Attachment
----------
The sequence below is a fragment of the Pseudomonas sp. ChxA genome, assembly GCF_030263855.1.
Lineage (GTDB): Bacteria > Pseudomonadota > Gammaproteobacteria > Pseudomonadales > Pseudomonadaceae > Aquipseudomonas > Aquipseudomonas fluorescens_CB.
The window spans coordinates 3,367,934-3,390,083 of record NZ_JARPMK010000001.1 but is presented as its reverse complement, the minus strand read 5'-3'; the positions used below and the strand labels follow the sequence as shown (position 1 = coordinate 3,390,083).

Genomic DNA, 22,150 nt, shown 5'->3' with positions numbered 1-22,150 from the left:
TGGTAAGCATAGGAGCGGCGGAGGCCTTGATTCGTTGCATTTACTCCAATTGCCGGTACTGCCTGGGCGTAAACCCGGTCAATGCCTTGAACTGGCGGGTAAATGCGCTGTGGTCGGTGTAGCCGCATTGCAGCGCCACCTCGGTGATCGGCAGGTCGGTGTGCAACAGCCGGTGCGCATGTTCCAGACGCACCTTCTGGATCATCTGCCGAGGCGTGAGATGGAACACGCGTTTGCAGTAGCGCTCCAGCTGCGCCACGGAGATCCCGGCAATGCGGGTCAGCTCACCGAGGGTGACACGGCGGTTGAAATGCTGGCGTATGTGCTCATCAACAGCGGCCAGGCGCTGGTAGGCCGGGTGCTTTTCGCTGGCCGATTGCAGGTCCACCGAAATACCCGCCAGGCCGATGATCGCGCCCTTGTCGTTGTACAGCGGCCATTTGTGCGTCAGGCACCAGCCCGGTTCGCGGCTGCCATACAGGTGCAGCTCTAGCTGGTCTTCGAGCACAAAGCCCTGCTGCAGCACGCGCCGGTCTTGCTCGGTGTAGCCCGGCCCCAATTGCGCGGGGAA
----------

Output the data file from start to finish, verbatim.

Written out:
The sequence below is a fragment of the Pseudomonas sp. ChxA genome, assembly GCF_030263855.1.
Lineage (GTDB): Bacteria > Pseudomonadota > Gammaproteobacteria > Pseudomonadales > Pseudomonadaceae > Aquipseudomonas > Aquipseudomonas fluorescens_CB.
The window spans coordinates 3,367,934-3,390,083 of record NZ_JARPMK010000001.1 but is presented as its reverse complement, the minus strand read 5'-3'; the positions used below and the strand labels follow the sequence as shown (position 1 = coordinate 3,390,083).

Genomic DNA, 22,150 nt, shown 5'->3' with positions numbered 1-22,150 from the left:
TGGTAAGCATAGGAGCGGCGGAGGCCTTGATTCGTTGCATTTACTCCAATTGCCGGTACTGCCTGGGCGTAAACCCGGTCAATGCCTTGAACTGGCGGGTAAATGCGCTGTGGTCGGTGTAGCCGCATTGCAGCGCCACCTCGGTGATCGGCAGGTCGGTGTGCAACAGCCGGTGCGCATGTTCCAGACGCACCTTCTGGATCATCTGCCGAGGCGTGAGATGGAACACGCGTTTGCAGTAGCGCTCCAGCTGCGCCACGGAGATCCCGGCAATGCGGGTCAGCTCACCGAGGGTGACACGGCGGTTGAAATGCTGGCGTATGTGCTCATCAACAGCGGCCAGGCGCTGGTAGGCCGGGTGCTTTTCGCTGGCCGATTGCAGGTCCACCGAAATACCCGCCAGGCCGATGATCGCGCCCTTGTCGTTGTACAGCGGCCATTTGTGCGTCAGGCACCAGCCCGGTTCGCGGCTGCCATACAGGTGCAGCTCTAGCTGGTCTTCGAGCACAAAGCCCTGCTGCAGCACGCGCCGGTCTTGCTCGGTGTAGCCCGGCCCCAATTGCGCGGGGAA